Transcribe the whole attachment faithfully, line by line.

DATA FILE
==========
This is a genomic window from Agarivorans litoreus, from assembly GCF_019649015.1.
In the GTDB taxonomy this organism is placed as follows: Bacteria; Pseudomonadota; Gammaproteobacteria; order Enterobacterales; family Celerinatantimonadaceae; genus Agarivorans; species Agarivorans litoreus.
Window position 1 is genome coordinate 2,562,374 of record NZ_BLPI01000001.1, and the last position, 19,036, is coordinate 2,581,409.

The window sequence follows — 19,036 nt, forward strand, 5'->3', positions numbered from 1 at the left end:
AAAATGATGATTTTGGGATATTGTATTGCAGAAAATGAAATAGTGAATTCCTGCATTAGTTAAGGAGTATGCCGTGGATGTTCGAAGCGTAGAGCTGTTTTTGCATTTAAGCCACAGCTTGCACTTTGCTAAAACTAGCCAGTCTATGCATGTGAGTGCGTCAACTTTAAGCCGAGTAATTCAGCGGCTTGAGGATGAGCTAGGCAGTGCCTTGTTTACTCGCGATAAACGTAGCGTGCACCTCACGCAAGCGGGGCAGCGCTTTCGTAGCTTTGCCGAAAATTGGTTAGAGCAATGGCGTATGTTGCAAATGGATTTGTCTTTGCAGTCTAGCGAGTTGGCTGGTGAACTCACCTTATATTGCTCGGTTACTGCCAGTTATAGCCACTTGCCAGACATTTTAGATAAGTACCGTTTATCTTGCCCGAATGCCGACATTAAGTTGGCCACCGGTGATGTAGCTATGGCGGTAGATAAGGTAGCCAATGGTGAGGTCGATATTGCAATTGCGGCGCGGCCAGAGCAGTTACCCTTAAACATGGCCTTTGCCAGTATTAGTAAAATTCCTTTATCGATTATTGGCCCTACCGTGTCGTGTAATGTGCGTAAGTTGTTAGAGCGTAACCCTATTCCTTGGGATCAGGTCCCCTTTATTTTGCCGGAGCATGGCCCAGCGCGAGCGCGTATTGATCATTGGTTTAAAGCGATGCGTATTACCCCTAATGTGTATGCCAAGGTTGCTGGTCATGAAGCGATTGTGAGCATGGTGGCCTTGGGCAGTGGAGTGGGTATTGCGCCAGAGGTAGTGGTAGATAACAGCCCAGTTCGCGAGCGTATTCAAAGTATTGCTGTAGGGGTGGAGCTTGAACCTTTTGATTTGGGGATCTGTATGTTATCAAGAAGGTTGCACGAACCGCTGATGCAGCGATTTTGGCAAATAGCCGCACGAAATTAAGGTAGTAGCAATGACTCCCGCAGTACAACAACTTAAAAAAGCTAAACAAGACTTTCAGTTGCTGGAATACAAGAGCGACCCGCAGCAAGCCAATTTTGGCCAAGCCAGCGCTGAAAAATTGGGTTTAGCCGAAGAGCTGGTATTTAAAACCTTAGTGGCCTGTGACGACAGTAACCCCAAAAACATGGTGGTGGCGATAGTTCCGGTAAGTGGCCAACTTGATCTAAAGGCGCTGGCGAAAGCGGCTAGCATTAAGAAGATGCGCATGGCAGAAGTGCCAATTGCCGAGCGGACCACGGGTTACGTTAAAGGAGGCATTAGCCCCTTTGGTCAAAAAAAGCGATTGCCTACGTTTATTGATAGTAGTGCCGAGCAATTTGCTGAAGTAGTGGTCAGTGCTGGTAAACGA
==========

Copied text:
This is a genomic window from Agarivorans litoreus, from assembly GCF_019649015.1.
In the GTDB taxonomy this organism is placed as follows: Bacteria; Pseudomonadota; Gammaproteobacteria; order Enterobacterales; family Celerinatantimonadaceae; genus Agarivorans; species Agarivorans litoreus.
Window position 1 is genome coordinate 2,562,374 of record NZ_BLPI01000001.1, and the last position, 19,036, is coordinate 2,581,409.

The window sequence follows — 19,036 nt, forward strand, 5'->3', positions numbered from 1 at the left end:
AAAATGATGATTTTGGGATATTGTATTGCAGAAAATGAAATAGTGAATTCCTGCATTAGTTAAGGAGTATGCCGTGGATGTTCGAAGCGTAGAGCTGTTTTTGCATTTAAGCCACAGCTTGCACTTTGCTAAAACTAGCCAGTCTATGCATGTGAGTGCGTCAACTTTAAGCCGAGTAATTCAGCGGCTTGAGGATGAGCTAGGCAGTGCCTTGTTTACTCGCGATAAACGTAGCGTGCACCTCACGCAAGCGGGGCAGCGCTTTCGTAGCTTTGCCGAAAATTGGTTAGAGCAATGGCGTATGTTGCAAATGGATTTGTCTTTGCAGTCTAGCGAGTTGGCTGGTGAACTCACCTTATATTGCTCGGTTACTGCCAGTTATAGCCACTTGCCAGACATTTTAGATAAGTACCGTTTATCTTGCCCGAATGCCGACATTAAGTTGGCCACCGGTGATGTAGCTATGGCGGTAGATAAGGTAGCCAATGGTGAGGTCGATATTGCAATTGCGGCGCGGCCAGAGCAGTTACCCTTAAACATGGCCTTTGCCAGTATTAGTAAAATTCCTTTATCGATTATTGGCCCTACCGTGTCGTGTAATGTGCGTAAGTTGTTAGAGCGTAACCCTATTCCTTGGGATCAGGTCCCCTTTATTTTGCCGGAGCATGGCCCAGCGCGAGCGCGTATTGATCATTGGTTTAAAGCGATGCGTATTACCCCTAATGTGTATGCCAAGGTTGCTGGTCATGAAGCGATTGTGAGCATGGTGGCCTTGGGCAGTGGAGTGGGTATTGCGCCAGAGGTAGTGGTAGATAACAGCCCAGTTCGCGAGCGTATTCAAAGTATTGCTGTAGGGGTGGAGCTTGAACCTTTTGATTTGGGGATCTGTATGTTATCAAGAAGGTTGCACGAACCGCTGATGCAGCGATTTTGGCAAATAGCCGCACGAAATTAAGGTAGTAGCAATGACTCCCGCAGTACAACAACTTAAAAAAGCTAAACAAGACTTTCAGTTGCTGGAATACAAGAGCGACCCGCAGCAAGCCAATTTTGGCCAAGCCAGCGCTGAAAAATTGGGTTTAGCCGAAGAGCTGGTATTTAAAACCTTAGTGGCCTGTGACGACAGTAACCCCAAAAACATGGTGGTGGCGATAGTTCCGGTAAGTGGCCAACTTGATCTAAAGGCGCTGGCGAAAGCGGCTAGCATTAAGAAGATGCGCATGGCAGAAGTGCCAATTGCCGAGCGGACCACGGGTTACGTTAAAGGAGGCATTAGCCCCTTTGGTCAAAAAAAGCGATTGCCTACGTTTATTGATAGTAGTGCCGAGCAATTTGCTGAAGTAGTGGTCAGTGCTGGTAAACGA